The last report on home prices in 2013 reinforced that the housing recovery is here to stay.

Home prices rose 13.6 percent in October across the nation, the highest gain in seven years, according to the Standard & Poor’s Case-Shiller index released Tuesday morning. That was in line with analysts’ expectations and a continuation of the double-digit growth that home values have enjoyed this year.

Cities that posted the highest rate of growth compared with a year ago included Las Vegas (27 percent), San Francisco (24.6 percent), and Los Angeles (22.1 percent). Washington-area home values were 7.4 percent higher than a year ago.

Historically-low mortgage rates spurred homebuyers to flock to the market in 2013, but they were met by an inventory crunch. This combination of pent-up demand and limited new construction pushed home prices higher all year.

The housing market has been a driver of growth in the economic recovery through most of 2013. Rising home prices have lifted some of the hardest-hit regions out of the depths of the financial crisis, and economists expect more gains in 2014, although at a slower pace.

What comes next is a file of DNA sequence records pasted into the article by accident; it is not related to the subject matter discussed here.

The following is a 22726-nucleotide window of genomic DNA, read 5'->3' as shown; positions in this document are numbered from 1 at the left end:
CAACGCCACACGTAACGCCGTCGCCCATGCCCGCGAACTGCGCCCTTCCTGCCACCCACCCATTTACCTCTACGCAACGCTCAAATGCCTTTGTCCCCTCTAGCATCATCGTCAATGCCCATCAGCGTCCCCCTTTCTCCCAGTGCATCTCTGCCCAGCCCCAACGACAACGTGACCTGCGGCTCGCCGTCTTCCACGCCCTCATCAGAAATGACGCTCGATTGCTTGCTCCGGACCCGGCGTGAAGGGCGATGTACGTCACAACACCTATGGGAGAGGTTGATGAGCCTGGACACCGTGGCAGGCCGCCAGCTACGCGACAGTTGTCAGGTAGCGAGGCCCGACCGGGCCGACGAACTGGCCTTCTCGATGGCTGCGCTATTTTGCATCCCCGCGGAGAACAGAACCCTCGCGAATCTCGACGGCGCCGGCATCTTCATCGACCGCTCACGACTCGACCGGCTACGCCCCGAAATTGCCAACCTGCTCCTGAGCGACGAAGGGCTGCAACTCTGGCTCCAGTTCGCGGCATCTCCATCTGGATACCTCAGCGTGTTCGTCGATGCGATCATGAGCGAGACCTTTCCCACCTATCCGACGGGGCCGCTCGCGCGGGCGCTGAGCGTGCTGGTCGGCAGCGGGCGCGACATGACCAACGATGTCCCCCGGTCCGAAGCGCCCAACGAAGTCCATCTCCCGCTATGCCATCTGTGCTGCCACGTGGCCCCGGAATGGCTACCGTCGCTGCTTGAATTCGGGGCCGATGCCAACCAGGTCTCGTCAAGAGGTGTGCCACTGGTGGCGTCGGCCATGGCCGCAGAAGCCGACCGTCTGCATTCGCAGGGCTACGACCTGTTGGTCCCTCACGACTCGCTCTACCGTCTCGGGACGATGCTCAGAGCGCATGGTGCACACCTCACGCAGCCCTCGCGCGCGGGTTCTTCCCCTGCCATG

“Housing appears to be on a positive track as we turn the corner,” Lindsey Piegza, chief economist at the investment banking and brokerage firm Sterne, Agee & Leach, wrote in a research note. “Going forward, job creation and income growth will further propel new homebuyers into the market place for 2014.”

On a monthly basis, prices rose at a slightly slower pace than September, by 0.2 percent.